Sustainability and security of seafood systems are extremely relevant issues for policy-makers, especially in coastal areas which heavily depend on fishing in terms of sustenance and economy. While the demonstrator “Fish, a matter of scales” focuses on fisheries, the demonstrator “Aquaculture Monitor” shows how similar Blue Cloud services can support data-related aspects of the monitoring of marine cage aquaculture.

This demonstrator is jointly developed by the Statistics and Information Branch of the Fisheries Division of the Food and Agriculture Organization of the United Nations (FAO) and the French provider of environmental monitoring solutions Collecte Localisation Satellites (CLS). The ambition is to further develop and provide a robust and replicable environment to monitor aquaculture in marine cages and in coastal areas.

This will result in a tool that combines Copernicus and other Remote Sensing products with sectoral knowledge to produce aquaculture overviews that include detected cages and estimates cage activity based on AI. Countries or local actors can use ISO/OGC-compliant data services to monitor aquaculture in a VRE, not in isolation, but through interoperable services in which different teams can compute and publish reproducible experiments.

The current landscape

Blue Cloud already hosts a Virtual Lab for cage aquaculture data presentation and editing, including an interactive map-viewer: the Aquaculture Atlas Production System (AAPS). This will provide the basis for further functionalities. CLS will provide the remote sensing analytic capabilities to feed the Virtual Lab with robust and replicable remote sensing analytics for detection and monitoring of aquaculture in different environments.

The AAPS currently serves monitoring capability for two major aquaculture types: mariculture in floating cages in the Mediterranean, and coastal pond-based aquaculture in tropical areas, specifically Indonesia. For each, a specialised detection algorithm is available, and the output is accessible through an interactive web-based mapping tool. Both algorithms will be improved.

The Blue-Cloud added-value

The first year will prioritise the detection of cages and aquaculture areas driven by a requirements analysis with end-users, while the second phase will see the development of fully integrated services.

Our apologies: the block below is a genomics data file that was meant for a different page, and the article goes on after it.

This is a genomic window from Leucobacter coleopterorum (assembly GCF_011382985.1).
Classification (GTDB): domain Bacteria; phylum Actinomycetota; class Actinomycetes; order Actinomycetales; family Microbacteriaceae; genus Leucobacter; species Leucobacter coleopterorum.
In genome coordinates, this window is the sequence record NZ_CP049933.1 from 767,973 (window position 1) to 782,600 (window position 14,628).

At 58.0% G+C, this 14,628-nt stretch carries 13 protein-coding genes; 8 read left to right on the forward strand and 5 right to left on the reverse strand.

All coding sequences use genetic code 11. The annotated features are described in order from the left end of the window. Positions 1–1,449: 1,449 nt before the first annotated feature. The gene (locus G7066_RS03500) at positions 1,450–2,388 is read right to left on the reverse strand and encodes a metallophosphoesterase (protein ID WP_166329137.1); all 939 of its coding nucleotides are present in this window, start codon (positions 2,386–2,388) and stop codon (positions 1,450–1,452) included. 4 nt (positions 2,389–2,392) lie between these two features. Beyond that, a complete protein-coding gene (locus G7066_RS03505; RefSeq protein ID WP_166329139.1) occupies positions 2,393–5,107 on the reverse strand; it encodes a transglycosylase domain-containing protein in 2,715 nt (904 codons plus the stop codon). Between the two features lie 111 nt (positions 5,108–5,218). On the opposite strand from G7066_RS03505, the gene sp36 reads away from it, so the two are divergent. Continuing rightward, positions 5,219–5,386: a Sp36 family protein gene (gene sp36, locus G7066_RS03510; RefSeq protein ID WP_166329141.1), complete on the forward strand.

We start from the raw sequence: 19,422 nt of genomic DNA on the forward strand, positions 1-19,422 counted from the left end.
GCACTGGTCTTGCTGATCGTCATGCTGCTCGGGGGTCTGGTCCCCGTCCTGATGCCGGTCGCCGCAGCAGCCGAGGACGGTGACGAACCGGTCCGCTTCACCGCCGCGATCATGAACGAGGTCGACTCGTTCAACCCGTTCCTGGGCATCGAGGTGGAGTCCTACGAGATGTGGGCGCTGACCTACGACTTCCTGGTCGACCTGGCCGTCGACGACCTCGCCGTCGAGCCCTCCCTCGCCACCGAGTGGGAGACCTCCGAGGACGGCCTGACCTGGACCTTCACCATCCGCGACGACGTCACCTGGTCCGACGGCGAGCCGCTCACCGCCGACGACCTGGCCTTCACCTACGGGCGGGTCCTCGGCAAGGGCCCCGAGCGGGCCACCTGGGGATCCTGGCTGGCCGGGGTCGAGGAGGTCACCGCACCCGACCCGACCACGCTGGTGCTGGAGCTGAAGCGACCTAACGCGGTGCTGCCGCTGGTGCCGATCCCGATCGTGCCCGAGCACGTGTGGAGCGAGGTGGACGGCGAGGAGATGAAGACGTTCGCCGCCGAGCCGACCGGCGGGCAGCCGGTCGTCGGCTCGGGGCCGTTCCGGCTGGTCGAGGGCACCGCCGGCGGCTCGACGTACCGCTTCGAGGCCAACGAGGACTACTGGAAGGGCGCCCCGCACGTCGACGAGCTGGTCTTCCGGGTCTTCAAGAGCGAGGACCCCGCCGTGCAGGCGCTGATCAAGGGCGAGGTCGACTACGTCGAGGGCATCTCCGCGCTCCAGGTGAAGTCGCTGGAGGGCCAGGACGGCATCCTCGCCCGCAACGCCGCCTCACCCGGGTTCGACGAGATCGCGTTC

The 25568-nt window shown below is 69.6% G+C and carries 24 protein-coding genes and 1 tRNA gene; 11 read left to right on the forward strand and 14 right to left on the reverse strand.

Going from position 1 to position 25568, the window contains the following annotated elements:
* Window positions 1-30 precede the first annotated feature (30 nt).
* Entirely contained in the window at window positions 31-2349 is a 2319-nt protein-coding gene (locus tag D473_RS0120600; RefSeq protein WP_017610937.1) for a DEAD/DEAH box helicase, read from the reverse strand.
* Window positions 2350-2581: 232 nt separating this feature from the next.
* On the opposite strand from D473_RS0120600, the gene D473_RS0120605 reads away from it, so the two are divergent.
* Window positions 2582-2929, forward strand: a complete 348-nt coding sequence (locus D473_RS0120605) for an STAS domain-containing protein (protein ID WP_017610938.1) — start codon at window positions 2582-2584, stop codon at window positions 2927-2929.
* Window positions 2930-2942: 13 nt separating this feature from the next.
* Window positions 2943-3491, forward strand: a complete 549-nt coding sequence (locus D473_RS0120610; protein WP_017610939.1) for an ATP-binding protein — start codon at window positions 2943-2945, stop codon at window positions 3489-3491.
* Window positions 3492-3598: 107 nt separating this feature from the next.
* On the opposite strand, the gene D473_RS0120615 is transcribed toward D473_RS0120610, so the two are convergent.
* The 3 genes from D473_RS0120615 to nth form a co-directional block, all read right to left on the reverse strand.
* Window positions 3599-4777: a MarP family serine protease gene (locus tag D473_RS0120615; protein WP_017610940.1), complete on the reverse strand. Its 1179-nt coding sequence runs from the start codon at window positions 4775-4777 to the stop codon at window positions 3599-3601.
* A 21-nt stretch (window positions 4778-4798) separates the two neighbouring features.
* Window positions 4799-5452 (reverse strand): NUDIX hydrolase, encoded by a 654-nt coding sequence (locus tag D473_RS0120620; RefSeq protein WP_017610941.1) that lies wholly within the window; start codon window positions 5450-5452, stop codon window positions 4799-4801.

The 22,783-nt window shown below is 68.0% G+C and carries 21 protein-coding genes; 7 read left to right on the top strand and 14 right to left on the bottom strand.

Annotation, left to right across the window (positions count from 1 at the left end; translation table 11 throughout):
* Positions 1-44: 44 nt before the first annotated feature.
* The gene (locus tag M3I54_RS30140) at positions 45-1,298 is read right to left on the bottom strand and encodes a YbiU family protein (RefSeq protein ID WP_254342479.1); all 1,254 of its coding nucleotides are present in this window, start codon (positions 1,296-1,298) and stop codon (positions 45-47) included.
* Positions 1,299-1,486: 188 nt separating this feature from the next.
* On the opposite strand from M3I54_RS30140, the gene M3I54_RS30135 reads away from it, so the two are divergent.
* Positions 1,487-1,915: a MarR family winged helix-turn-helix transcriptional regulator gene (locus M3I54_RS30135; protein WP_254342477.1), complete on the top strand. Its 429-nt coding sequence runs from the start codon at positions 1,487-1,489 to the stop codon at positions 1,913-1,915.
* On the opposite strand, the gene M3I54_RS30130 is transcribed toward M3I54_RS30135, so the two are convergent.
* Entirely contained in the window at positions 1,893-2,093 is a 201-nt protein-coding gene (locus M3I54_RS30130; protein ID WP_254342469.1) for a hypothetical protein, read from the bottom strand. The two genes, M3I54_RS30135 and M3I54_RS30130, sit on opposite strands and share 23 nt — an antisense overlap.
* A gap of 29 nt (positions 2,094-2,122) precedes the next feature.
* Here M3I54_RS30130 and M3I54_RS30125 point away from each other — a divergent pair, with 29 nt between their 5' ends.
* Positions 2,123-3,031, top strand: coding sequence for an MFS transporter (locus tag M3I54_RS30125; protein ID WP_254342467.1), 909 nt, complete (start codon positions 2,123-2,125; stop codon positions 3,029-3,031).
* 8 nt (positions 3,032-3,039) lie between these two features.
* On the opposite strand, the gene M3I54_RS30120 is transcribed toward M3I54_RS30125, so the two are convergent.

In the second stage, data and products from other demonstrators will contribute to more challenging and complex scenarios, to study the feasibility of exploring the dynamic relationship between aquaculture and the environment for a variety of goals, for example:

  • Find correlations between biodiversity (using EMODNet data) and aquaculture sites;
  • Identify risks from HAB or other climate change induced water quality changes to aquaculture;
  • Aligning aquafarm activity time-series with ocean color imagery to discover nutrient pollution;
  • Study the dynamics of coastal land conversion to aquaculture ponds over time.

This will require integration of existing data services across domains: environmental parameters, biological parameters, and marine ecosystems.  

The Blue Cloud drive towards harmonized and standardized data also opens potential other uses of aquaculture data that are seemingly quite far from the monitoring context, yet are important for the innovative new cross-sector analytical capabilities. These include spatial interactions with tourism or agriculture, and social structure of local food-webs.

Like all the other Blue-Cloud demonstrators, “Aquaculture Monitor” will also provide a significant contribution to the vision of the European Open Science Cloud (EOSC), as it requires the FAIRification of the entire value add data chain (already started in the BlueBRIDGE AAPS).

It builds on the data and services made accessible through key European blue data infrastructures, such as EMODnet Bathymetry and Chemistry, SeaDataNet, and WEkEO - DIAS, demonstrating that EU infrastructures are capable to deliver flexible, on-demand, and user parametrised models and algorithms, and thus to achieve significant impact in an open science context.

The Aquaculture Monitor can become an important information source for local and national governments that lack the capacity to implement a national monitoring tool. In addition, it will provide a relevant capacity to monitor several UN Sustainable Development Goals, such as 14 - Life Below Water, and 2 - Zero Hunger. The tool will be developed with flexibility and scalability in mind, in order to be easily repurposed for other scenarios.

Hear directly from Anton Ellenbroek (FAO) in this interview.


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